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While my case may be extreme (who lives in complete reclusion for 10 days?), lighting has the potential to greatly affect your productivity, too. That’s why some businesses even go so far as to “get special lighting experts to create an atmosphere in a restaurant or on the stage in the theater” – because lighting can affect your behaviour behaviour so much.2
I’ve seen first hand the effect lighting can have on my sleep quality, motivation, energy levels, happiness, and ultimately my productivity. Below are four (scientific) ways artificial light may be keeping you from being productive.
1. Artificial light disrupts your sleep
Simply put, the sun tells your body when it’s time to go to bed. Your body has a daily cycle called its circadian rhythm (you may have heard of it), and the sun controls that rhythm. When the sun dims outside, it tells your body to produce melatonin, the chemical that tells your body and mind that it’s time to sleep.
“When the sun sets, your body starts producing this hormone and you gradually feel sleepier and your body temperature lowers as it accumulates. Then as morning approaches and daylight comes, melatonin levels fall and you wake.” When you are constantly surrounded by artificial light, there are no signs to tell your body to produce melatonin, and without the sleep inducing hormone, it’s much harder to get to sleep.3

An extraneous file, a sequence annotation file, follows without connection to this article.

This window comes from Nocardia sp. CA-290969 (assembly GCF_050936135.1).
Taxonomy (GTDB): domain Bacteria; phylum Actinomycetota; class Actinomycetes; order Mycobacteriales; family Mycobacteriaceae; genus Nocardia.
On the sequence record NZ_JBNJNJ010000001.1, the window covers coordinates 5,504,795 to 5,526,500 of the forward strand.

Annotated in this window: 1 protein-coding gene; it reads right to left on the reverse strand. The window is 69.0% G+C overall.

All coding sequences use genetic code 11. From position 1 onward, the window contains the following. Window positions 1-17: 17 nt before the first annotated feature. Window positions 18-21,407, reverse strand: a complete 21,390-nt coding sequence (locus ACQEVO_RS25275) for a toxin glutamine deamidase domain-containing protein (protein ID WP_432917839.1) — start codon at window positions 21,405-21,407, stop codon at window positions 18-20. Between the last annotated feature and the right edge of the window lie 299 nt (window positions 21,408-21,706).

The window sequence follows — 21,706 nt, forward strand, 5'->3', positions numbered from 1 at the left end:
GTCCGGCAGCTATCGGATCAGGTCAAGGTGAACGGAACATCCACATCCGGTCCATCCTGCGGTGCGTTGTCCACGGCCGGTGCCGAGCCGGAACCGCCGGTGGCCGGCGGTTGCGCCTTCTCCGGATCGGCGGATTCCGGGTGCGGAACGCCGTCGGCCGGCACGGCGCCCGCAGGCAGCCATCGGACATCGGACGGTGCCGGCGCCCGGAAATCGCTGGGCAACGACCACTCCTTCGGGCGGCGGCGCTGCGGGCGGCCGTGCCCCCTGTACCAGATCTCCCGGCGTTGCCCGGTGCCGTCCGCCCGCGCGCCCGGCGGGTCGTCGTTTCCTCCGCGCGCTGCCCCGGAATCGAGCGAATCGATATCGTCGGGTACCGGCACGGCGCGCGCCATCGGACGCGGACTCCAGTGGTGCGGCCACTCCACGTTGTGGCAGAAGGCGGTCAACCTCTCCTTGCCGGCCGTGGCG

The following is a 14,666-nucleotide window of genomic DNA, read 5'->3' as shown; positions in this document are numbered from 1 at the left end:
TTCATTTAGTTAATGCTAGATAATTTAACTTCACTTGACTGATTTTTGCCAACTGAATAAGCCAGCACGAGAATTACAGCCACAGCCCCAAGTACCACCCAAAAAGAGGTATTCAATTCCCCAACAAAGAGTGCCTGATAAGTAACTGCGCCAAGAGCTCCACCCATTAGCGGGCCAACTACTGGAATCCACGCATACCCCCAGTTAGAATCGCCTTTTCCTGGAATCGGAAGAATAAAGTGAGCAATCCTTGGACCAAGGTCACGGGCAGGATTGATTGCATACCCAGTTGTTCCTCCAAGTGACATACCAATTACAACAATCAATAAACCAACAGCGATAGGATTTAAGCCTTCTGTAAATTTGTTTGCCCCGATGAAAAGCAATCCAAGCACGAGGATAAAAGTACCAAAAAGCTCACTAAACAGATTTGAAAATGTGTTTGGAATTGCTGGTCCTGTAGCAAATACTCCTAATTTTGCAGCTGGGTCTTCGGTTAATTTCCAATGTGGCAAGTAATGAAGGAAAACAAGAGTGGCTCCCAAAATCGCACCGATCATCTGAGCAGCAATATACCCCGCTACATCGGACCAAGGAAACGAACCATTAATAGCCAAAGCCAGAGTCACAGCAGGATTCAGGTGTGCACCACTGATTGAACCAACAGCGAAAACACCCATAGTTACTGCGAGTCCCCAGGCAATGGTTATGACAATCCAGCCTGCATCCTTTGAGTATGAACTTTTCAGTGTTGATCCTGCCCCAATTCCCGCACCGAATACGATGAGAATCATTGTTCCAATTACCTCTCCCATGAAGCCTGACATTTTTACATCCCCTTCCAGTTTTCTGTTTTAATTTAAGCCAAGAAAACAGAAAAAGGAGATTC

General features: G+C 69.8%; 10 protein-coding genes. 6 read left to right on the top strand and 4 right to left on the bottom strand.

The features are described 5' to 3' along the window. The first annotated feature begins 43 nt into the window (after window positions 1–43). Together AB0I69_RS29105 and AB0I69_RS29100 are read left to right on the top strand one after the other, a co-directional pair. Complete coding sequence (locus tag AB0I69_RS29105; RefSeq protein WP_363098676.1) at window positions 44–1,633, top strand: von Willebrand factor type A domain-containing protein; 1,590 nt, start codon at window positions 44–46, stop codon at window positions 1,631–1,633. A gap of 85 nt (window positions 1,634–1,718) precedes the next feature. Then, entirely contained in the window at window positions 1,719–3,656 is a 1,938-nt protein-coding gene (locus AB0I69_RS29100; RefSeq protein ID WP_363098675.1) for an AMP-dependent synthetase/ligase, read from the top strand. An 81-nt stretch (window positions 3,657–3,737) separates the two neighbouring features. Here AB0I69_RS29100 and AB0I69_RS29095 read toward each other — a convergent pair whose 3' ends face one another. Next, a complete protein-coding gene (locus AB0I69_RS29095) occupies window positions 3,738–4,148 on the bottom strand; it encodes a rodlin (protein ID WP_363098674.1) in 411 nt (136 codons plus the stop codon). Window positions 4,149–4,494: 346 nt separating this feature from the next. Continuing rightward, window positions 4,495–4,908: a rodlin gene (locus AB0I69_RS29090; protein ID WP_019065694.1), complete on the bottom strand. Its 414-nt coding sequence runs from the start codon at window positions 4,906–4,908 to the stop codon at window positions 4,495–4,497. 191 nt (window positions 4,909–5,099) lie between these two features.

2. Artificial light stresses you out, man
Cortisol, the chemical in your body that deals with stress, is produced in much lower quantities after you spend time in artificial light.4 The graph below shows how much cortisol you have throughout the day when you have ample exposure to sunlight.
Not being able to handle stressful situations can affect your health, focus, mental clarity, and naturally, your productivity.
3. Artificial light provides you with less energy
A recent study divided participants into two groups, and throughout the course of a work day, the first group was exposed mostly to artificial light, while the second was exposed to natural light. The performance difference between the two groups was noticeable, and according to the study, “even short-term [artificial] lighting conditions during the afternoon had an impact on cognitive task performance in the evening”.5 Subjects who were exposed to artificial light fatigued quicker, made more mistakes, and after work, had a lot less energy.
4. Artificial light affects your attention
The same survey also found that the same subjects exhibited less “attentional control” (they weren’t able to manage their attention as effectively). “Such a relationship could be crucial for workers requiring high attention levels and executive functioning, such as bus drivers, industrial workers in sensitive areas, or air-traffic control.”6 I would say that any person, in any job, would benefit from greater control over their attention.
Here comes the sun, do do do dooooo
Too much exposure to artificial light is not a good thing. Luckily, the solution is very simple – get out more! Enjoy the day! Go frolic in a field somewhere!
Oh, and make sure you have f.lux installed! It’s an app that gently changes the colors of your computer screen after the sun sets, so your body produces more melatonin to help you sleep if you work at night.